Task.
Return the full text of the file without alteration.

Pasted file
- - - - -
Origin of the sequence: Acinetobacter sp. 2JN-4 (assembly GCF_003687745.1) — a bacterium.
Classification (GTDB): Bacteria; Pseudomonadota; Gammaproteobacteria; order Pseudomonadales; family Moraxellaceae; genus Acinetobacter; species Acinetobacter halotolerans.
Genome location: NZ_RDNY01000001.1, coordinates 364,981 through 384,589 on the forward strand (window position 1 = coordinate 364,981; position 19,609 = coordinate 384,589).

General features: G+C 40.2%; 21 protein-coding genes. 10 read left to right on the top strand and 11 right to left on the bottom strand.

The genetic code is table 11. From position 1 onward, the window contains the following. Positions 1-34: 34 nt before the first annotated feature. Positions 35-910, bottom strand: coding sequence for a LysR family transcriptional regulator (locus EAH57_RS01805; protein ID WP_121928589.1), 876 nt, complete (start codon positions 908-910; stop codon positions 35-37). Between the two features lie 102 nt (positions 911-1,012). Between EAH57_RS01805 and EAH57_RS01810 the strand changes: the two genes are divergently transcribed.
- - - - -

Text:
Origin of the sequence: Acinetobacter sp. 2JN-4 (assembly GCF_003687745.1) — a bacterium.
Classification (GTDB): Bacteria; Pseudomonadota; Gammaproteobacteria; order Pseudomonadales; family Moraxellaceae; genus Acinetobacter; species Acinetobacter halotolerans.
Genome location: NZ_RDNY01000001.1, coordinates 364,981 through 384,589 on the forward strand (window position 1 = coordinate 364,981; position 19,609 = coordinate 384,589).

General features: G+C 40.2%; 21 protein-coding genes. 10 read left to right on the top strand and 11 right to left on the bottom strand.

The genetic code is table 11. From position 1 onward, the window contains the following. Positions 1-34: 34 nt before the first annotated feature. Positions 35-910, bottom strand: coding sequence for a LysR family transcriptional regulator (locus EAH57_RS01805; protein ID WP_121928589.1), 876 nt, complete (start codon positions 908-910; stop codon positions 35-37). Between the two features lie 102 nt (positions 911-1,012). Between EAH57_RS01805 and EAH57_RS01810 the strand changes: the two genes are divergently transcribed.